“Ralphie V has served the department and the university well,” George said.  “She has been a very special buffalo and has truly been adored by many.  We hope she lives for many years to come and look forward to finding her successor.”

Ralphie V, Colorado’s mascot since 2008, will make her last appearance Nov. 23 against Washington, where she will not lead the Buffaloes on to Folsom Field but will appear on the sidelines.

“Ralphie V was our first Ralphie to serve in the age of social media,” Ralphie Program Manager John Graves said.  “Thanks to her, we were able to incorporate an educational aspect to the Ralphie Program and hundreds of thousands of fans were able to meet her and learn more about her and buffalo in general, while countless more learned via social media.  As one of the biggest and fastest Ralphies, her love for running and power was showcased every home game during her career.  It’s almost like she knew she was the queen of campus and she loved to show that fact off when she ran onto the field and at her public appearances.”

Colorado officials are currently reviewing film and making recruiting trips to select Ralphie VI, who will make her debut in 2020.

Alabama sees title odds plunge off loss to LSU

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Coming off the loss to LSU this past Saturday, it wasn’t a matter of if but how far Alabama plunged in the eyes of wagering establishments.  Tuesday, we have that answer.

According to the odds released by one offshore sportsbook, Alabama is listed at 10/1 to win the 2019 College Football Playoff championship.  That’s down from 11/4 the week before the LSU loss.

As was the case a week ago, Ohio State, ranked No. 1 in the initial CFP Top 25, is the favorite at 2/1, shortened from 5/2.  LSU, which is expected to be the new No. 1 when the playoff rankings are released later on tonight, has moved up to 5/2 (9/2 last week) while Clemson is right behind at 3/1 (11/4).

Georgia (10/1) and Oklahoma (20/1) are next up with shorter odds at 9/1 and 16/1, respectively.

A pair of Pac-12 teams are further back in the wagering pack, with Oregon (16/1) posting longer odds at 15/1 and Utah putting up the same 40/1 they were at a week ago.  A pair of unbeatens are even further back — Minnesota at 50/1 (100/1 last week) and Baylor at the same 66/1.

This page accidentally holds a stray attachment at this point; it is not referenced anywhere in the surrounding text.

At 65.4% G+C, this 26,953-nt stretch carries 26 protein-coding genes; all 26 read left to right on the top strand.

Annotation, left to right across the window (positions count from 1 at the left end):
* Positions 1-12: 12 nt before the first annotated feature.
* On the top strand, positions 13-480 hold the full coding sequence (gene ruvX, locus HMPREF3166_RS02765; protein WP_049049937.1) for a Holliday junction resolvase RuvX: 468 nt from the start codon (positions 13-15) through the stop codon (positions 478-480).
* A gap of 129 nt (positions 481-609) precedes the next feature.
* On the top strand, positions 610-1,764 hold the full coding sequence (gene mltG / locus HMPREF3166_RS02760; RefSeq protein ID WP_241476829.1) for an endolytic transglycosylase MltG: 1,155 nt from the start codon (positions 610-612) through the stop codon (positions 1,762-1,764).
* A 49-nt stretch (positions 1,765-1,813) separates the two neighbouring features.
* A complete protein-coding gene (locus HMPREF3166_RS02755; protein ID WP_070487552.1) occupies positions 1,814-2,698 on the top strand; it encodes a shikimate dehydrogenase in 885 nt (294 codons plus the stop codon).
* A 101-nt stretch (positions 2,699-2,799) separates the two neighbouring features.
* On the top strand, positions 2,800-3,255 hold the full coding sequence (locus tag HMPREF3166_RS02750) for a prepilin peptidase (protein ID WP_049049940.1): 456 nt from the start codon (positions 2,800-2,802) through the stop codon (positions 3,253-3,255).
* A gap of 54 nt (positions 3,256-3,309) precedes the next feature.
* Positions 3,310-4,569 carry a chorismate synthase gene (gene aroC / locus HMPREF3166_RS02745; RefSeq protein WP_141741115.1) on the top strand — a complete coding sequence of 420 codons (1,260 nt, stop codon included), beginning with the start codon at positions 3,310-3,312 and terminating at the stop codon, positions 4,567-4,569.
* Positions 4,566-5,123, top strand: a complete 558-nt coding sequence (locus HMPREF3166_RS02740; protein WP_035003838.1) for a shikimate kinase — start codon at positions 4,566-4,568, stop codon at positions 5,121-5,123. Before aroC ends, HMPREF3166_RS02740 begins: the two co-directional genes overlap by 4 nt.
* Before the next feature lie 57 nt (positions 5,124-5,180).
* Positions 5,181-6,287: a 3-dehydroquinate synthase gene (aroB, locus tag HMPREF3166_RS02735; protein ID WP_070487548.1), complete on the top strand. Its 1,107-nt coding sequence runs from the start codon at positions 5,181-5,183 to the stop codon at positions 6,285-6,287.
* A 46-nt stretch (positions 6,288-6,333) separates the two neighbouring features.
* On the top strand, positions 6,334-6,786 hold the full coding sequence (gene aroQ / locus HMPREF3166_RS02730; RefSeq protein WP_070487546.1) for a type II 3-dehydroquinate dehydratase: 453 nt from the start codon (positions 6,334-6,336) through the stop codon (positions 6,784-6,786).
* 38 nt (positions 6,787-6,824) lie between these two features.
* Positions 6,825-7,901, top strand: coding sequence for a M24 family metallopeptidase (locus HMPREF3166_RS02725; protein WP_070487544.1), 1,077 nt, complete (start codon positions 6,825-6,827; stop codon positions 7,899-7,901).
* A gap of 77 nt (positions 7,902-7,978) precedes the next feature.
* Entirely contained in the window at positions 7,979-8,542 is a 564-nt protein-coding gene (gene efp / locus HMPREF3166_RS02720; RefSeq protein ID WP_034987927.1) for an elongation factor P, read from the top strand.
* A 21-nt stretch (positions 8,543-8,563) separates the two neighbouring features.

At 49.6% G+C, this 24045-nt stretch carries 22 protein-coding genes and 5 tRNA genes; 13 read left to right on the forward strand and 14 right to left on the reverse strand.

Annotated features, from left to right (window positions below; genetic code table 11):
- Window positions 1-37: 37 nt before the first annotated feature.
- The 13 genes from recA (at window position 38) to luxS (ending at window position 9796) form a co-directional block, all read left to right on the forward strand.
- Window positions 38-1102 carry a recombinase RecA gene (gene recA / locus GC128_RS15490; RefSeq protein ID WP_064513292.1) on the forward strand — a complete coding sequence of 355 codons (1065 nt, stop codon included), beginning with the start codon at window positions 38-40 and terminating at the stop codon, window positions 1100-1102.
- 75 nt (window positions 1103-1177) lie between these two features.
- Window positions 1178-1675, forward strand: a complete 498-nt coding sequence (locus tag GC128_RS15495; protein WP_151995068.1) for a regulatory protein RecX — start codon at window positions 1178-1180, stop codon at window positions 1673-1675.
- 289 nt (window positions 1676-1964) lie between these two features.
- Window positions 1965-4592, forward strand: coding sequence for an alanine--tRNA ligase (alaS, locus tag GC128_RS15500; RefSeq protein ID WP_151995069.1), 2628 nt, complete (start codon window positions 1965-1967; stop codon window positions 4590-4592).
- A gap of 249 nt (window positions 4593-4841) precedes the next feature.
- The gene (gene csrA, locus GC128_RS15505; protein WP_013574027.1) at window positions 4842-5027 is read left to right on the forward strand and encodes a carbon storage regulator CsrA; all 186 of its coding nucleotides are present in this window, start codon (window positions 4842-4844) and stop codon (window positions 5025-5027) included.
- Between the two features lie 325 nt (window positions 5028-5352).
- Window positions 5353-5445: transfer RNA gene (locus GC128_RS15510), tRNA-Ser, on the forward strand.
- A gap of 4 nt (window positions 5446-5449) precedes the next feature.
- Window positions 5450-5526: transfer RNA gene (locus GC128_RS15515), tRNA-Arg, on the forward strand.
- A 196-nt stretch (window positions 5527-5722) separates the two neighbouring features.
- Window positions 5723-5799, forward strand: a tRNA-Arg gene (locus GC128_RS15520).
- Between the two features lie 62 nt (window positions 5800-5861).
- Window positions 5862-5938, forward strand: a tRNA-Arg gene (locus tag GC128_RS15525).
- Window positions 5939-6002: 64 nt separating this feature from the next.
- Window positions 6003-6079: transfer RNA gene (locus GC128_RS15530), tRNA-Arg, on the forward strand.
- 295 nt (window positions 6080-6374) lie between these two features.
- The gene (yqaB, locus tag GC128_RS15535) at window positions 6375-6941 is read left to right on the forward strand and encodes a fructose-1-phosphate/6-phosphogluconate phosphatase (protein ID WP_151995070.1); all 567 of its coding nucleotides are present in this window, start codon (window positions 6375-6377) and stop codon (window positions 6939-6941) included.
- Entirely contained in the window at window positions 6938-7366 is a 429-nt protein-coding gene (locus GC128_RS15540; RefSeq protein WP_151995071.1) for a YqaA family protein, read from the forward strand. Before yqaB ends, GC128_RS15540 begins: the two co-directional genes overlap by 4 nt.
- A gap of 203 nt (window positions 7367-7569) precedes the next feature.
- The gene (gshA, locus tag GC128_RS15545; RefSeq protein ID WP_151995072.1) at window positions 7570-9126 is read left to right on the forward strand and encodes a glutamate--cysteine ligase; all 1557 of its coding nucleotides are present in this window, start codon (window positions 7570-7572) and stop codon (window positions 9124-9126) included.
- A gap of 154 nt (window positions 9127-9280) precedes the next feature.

The only Group of Five school listed is Cincinnati, with the Bearcats going from 250/1 seven days ago to 500/1 now.

Miami’s Evidence Njoku tweets decision to enter transfer portal

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Following a standout career at Miami, David Njoku was a first-round pick of the Cleveland Browns in the 2018 NFL Draft.  Njoku’s younger brother had hoped to follow in his footsteps at The U, but, as it turns out, that won’t be the case.

On his personal Twitter account Monday afternoon, Evidence Njoku announced that, “after Deep Thought And Discussion I Have Decided To Enter The Transfer Portal To Furthermore Continue My Athletic And Academic Career.” The tight end gave no specific reason for his decision.

“He’s a good young man,” Miami head coach Manny Diaz said. “We wish him well wherever he ends up.”

Njoku was a three-star member of the Hurricanes’ 2017 recruiting class who came to The U as a wide receiver before converting to tight end.  After playing in eight games as a redshirt freshman last season, he had played in just one game thus far in 2019.

The 6-6, 226-pound New Jersey native finishes the Hurricanes portion of his collegiate p[laying career with just one catch for 11 yards, with that coming in the last year’s regular-season finale against Pitt.

Florida announces future home-and-home with Arizona State

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With the 2019 regular season rapidly drawing to a close, Florida has dropped some future scheduling news on the masses.

Early Tuesday afternoon, Florida confirmed that it has agreed to a future home-and-home series with Arizona State.  The Gators will travel to Sun Devil Stadium in Tempe in 2028, with the Sun Devils making the trek to The Swamp in Gainesville in 2031.

The 2028 game will be played on Sept. 16, while the backend of the series will be played either Sept. 6 or 13 of 2031.

That first matchup in 2028 will mark the first-ever meeting between the football programs.

Arizona State last played at the home of an SEC school in 2009, a 20-17 loss to Georgia in Athens.  Florida’s last trip to a Pac-12 school was a 1983 tie with USC.  The Gators last played host to a school from that conference the year before, with the Trojans serving as the opponent once again.